The stomach originates as a dilatation in the tubular embryonic foregut during the fifth week of gestation. By the seventh week, it assumes its normal anatomic shape and position by descent, rotation, and further dilatation, with disproportionate elongation of the greater curvature. Following birth, the stomach is easily recognizable as the pear-shaped, most proximal abdominal organ of the alimentary tract ( Fig. 1-1 ). The region of the stomach that attaches to the esophagus is called the cardia. Proximal to the cardia is the physiologically competent lower esophageal sphincter. The pylorus connects the distal stomach (antrum) to the proximal duodenum. Although the stomach is fixed at the gastroesophageal junction (GEJ) and the pylorus, the large mid portion is mobile. The superior-most part of the stomach is the floppy, distensible fundus. It is bounded superiorly by the diaphragm and laterally by the spleen. The largest portion of the stomach is the body (corpus). The body contains the bulk of gastric parietal cells and is bounded on the right by the relatively straight lesser curvature and on the left by the longer greater curvature. At the angularis incisura, the lesser curvature abruptly angles to the right. This marks the end of the body and the beginning of the antrum, which extends to the pylorus. Another important anatomic angle (angle of His) is the one that the fundus forms with the left margin of the esophagus.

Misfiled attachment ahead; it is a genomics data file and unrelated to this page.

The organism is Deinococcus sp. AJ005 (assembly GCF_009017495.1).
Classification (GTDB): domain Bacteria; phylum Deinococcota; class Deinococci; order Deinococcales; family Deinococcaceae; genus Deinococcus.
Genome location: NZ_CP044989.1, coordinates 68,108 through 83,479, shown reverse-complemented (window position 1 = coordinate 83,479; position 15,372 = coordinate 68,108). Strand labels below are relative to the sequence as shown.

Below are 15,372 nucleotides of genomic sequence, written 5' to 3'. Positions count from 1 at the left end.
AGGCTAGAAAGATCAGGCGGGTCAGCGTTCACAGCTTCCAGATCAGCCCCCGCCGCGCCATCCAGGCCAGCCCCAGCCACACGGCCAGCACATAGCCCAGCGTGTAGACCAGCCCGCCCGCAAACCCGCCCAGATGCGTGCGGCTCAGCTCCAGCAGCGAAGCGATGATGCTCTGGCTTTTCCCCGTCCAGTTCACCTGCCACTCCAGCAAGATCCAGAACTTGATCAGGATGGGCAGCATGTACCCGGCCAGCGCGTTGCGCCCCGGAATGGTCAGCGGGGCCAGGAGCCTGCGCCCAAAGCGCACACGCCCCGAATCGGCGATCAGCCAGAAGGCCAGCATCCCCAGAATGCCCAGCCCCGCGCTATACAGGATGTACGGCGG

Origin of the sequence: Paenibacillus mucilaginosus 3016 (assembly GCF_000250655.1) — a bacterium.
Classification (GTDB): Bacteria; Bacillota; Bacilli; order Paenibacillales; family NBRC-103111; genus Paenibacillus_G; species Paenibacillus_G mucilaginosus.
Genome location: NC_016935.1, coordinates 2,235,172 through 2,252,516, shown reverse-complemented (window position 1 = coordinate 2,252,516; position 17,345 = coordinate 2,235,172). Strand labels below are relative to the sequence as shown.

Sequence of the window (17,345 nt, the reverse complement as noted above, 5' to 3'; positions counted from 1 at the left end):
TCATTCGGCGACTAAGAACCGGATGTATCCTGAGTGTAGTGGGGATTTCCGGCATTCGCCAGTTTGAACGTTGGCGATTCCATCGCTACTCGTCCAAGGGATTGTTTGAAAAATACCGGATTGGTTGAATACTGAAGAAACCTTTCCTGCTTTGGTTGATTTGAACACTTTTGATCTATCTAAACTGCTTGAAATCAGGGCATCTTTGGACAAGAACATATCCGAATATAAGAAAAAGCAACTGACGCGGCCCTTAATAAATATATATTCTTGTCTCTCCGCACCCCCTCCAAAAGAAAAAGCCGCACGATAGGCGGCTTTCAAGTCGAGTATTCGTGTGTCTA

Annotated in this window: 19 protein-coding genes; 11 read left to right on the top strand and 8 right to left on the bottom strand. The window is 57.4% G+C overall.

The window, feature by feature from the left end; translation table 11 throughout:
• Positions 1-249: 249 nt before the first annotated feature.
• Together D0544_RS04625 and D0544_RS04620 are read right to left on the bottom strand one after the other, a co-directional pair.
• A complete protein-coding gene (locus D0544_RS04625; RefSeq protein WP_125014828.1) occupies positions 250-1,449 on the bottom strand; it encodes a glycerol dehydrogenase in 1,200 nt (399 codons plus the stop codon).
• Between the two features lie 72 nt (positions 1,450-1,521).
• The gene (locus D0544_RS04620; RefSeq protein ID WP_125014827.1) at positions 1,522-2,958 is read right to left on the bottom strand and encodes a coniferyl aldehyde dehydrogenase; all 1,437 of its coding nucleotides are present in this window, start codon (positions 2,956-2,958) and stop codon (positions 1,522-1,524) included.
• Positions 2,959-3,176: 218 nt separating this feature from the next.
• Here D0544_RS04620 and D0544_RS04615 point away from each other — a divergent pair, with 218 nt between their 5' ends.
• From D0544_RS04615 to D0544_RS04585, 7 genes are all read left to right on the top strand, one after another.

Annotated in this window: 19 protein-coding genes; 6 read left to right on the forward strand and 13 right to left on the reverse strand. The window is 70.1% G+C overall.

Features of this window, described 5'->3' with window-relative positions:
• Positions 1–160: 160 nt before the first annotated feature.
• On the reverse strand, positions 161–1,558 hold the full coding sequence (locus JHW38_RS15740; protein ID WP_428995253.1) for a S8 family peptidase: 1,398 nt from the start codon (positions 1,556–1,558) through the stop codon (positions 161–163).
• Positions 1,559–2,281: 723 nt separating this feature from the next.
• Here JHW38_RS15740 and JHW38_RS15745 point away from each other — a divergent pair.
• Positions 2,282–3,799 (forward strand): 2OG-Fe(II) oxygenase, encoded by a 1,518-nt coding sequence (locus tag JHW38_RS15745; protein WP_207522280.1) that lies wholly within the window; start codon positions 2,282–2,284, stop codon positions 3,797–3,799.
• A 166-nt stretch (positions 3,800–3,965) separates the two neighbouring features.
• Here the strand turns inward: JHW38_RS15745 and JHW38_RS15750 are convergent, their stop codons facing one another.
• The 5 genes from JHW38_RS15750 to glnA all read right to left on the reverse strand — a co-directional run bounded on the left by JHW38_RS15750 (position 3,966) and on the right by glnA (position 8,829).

Liver Celiac trunk
Liver Celiac trunk
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Gastroesophageal reflux disease is the medical term for what we know as acid reflux. Acid reflux occurs when the stomach releases its liquid back into the esophagus, causing inflammation and damage to the esophageal lining. The regurgitated acid most often consists of a few compoundsbr acid, bile, and pepsin.